BBC’s Jon Donnison on football and politics.

h/t Jason

The BBC’s Gaza correspondent Jon Donnison took to the subject of football on October 7th

Depicting the saga which began with the proposed attendance of Gilad Shalit at the match between Barcelona and Real Madrid, Donnison writes: 

“Israeli officials put in a request to Barcelona FC, asking whether Mr Shalit could attend the game at the Camp Nou stadium.

The club said yes.

But when the news hit the media, some Palestinian groups called for Barcelona to withdraw their invitation and threatened a boycott.

Hamas officials in Gaza were quoted as saying Barcelona games would no longer be broadcast on television in the Palestinian coastal territory, without adding how they would go about stopping this from happening in practice.

Barcelona FC realised they had opened something of a can of worms.

Club officials quickly announced that it had also invited three Palestinian representatives to the game, including a Palestinian footballer who spent three years detained in an Israeli jail without ever being formally charged.”

According to the website of Barcelona FC, however, the initiative to invite three Palestinian representatives came from a different source: 

” In the same manner as Mr. Shalit’s request was accepted, the Club has also accepted the Palestinian embassy’s request to extend three invitations to three Palestinian delegates. Musa Amer Odeh, Palestinian Authority ambassador; Jibril Rajoub, President of the Palestinian Football Union, and the Palestinian footballer Mahmoud Al Sarsak will also watch the Clásico at the Camp Nou. “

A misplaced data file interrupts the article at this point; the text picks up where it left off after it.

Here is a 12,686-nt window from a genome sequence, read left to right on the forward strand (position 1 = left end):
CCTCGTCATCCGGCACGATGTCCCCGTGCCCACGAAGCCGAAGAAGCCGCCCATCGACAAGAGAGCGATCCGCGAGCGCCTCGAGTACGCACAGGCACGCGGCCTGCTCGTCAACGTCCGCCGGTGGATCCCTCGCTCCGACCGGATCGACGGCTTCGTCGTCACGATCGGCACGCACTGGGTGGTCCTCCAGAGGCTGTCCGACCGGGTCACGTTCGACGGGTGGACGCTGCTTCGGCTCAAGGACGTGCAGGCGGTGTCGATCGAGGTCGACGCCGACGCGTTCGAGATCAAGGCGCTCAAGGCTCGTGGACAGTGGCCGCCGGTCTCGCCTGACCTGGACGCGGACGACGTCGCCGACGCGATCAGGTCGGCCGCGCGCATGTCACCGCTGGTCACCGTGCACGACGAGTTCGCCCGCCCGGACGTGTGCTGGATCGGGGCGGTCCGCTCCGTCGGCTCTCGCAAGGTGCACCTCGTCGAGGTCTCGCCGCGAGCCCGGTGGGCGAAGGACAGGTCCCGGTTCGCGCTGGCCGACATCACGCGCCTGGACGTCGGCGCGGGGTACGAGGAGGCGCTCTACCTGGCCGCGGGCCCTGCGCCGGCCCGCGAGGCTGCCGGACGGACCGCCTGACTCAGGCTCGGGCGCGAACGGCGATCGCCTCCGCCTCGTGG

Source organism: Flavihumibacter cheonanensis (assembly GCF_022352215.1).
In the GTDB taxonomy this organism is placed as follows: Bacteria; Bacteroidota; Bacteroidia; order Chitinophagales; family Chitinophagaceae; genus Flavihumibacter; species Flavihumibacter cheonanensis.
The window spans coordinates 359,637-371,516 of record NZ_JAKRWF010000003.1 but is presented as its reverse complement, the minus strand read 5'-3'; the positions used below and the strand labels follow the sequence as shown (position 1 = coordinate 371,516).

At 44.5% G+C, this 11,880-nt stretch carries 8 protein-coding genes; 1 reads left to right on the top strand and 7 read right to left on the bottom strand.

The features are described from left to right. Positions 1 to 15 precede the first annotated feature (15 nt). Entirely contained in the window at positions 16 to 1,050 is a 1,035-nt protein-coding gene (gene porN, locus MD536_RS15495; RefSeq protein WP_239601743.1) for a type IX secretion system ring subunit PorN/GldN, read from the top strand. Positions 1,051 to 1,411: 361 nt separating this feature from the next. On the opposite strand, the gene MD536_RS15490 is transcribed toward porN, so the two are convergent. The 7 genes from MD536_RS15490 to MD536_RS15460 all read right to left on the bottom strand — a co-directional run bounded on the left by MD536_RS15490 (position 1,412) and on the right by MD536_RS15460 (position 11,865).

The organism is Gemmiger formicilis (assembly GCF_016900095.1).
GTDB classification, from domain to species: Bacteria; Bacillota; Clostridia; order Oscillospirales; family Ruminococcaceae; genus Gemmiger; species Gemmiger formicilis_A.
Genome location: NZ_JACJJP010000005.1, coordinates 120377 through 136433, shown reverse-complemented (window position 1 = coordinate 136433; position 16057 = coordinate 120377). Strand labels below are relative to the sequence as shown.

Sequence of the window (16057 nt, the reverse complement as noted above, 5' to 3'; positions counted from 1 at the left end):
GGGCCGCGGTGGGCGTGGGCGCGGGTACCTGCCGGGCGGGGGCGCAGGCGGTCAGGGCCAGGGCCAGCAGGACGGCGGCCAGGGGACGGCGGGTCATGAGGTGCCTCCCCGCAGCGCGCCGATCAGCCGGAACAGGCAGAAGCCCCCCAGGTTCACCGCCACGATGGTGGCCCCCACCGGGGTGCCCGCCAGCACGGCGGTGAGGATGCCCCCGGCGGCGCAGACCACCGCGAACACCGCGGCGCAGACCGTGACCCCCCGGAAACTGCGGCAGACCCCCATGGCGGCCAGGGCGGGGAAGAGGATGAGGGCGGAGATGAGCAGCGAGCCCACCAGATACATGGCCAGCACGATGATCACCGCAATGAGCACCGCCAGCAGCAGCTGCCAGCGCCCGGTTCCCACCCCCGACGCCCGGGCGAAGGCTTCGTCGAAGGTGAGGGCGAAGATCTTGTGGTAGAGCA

So in fact, invitee Musa Amer Odeh appears to have invited himself and two carefully selected others to the match.

 Mr. Odeh (who apparently subscribes to some interesting versions of history) appears to be a fairly frequent visitor to the city of Barcelona, having been there only a few weeks previously in order to attend a welcoming event for the latest ship attempting to breach the naval blockade preventing the transport of weapons to the Gaza Strip. 

Donnison continues: 

“Mahmoud Sarsak, who has played for the Palestine national side, was eventually released in July this year after having been on hunger strike – taking only water and vitamins – for three months in protest at his detention.

Israel believes Sarsak is a member of the Palestinian militant group Islamic Jihad.”

“Israel believes” is of course merely a variation of the much-used phrase “Israel says” – often employed by journalists who, despite their obligations to present both sides of a story, choose to add weight to one particular ‘narrative’ by presenting the other as subjective. 

In this case, it is not only Israel which “believes” that Mahmoud Sarsak is a Palestinian Islamic Jihad operative; the PIJ itself “believes” so too. 

Hence, Sarsak was featured extensively on the Islamic Jihad’s ‘Saraya’ (military wing) website and, at the reception organized by that terror organisation for Sarsak upon his return to the Gaza Strip, Islamic Jihad leader Nafez Azzam  praised him as “one of our noble members”. The picture below shows Sarsak – wearing a PIJ scarf – upon his arrival in Rafah in July 2012.